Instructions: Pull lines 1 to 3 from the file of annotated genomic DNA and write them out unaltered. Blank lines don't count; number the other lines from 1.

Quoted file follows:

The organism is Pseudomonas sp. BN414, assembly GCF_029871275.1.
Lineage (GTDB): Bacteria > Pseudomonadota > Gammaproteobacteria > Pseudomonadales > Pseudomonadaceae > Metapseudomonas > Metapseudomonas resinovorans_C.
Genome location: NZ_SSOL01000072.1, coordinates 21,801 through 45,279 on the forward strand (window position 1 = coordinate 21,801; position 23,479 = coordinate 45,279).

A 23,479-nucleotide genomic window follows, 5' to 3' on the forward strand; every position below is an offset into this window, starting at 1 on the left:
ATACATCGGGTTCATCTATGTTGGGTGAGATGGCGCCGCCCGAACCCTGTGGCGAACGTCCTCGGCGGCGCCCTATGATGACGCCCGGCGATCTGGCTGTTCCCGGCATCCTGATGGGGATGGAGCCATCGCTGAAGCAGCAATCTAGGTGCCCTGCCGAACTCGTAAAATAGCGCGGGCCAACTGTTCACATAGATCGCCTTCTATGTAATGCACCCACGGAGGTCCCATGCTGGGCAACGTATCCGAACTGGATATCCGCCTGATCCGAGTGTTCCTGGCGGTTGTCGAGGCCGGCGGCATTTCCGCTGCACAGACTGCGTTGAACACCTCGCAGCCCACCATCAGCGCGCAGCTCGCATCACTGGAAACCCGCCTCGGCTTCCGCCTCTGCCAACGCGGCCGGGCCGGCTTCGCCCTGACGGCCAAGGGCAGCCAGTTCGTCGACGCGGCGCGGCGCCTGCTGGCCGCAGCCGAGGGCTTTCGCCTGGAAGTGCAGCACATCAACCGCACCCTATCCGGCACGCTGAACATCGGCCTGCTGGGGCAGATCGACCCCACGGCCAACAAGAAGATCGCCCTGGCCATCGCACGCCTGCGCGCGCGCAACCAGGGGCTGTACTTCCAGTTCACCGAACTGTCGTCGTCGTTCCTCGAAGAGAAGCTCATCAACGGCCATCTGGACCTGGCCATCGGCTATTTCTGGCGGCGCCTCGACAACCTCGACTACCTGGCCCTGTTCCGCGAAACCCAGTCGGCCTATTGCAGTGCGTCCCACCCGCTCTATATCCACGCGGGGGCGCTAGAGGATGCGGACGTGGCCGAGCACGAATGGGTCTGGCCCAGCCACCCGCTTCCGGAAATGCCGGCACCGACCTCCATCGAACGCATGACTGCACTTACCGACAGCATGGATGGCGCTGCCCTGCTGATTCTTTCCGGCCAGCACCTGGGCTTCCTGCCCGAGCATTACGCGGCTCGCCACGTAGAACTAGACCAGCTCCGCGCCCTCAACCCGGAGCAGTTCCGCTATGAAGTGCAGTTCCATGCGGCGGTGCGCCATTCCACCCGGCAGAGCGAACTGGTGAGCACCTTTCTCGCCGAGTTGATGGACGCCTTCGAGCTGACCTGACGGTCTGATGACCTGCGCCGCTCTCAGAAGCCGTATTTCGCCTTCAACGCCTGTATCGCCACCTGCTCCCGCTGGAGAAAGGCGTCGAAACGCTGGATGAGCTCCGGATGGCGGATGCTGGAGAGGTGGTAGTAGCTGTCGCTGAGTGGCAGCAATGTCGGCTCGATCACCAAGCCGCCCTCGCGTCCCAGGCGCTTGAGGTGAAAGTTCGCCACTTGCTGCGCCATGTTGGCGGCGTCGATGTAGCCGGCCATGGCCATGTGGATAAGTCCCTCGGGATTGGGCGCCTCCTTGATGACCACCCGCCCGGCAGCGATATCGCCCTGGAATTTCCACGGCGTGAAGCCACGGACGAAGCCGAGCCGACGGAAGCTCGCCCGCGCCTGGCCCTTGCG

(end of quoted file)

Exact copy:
The organism is Pseudomonas sp. BN414, assembly GCF_029871275.1.
Lineage (GTDB): Bacteria > Pseudomonadota > Gammaproteobacteria > Pseudomonadales > Pseudomonadaceae > Metapseudomonas > Metapseudomonas resinovorans_C.
Genome location: NZ_SSOL01000072.1, coordinates 21,801 through 45,279 on the forward strand (window position 1 = coordinate 21,801; position 23,479 = coordinate 45,279).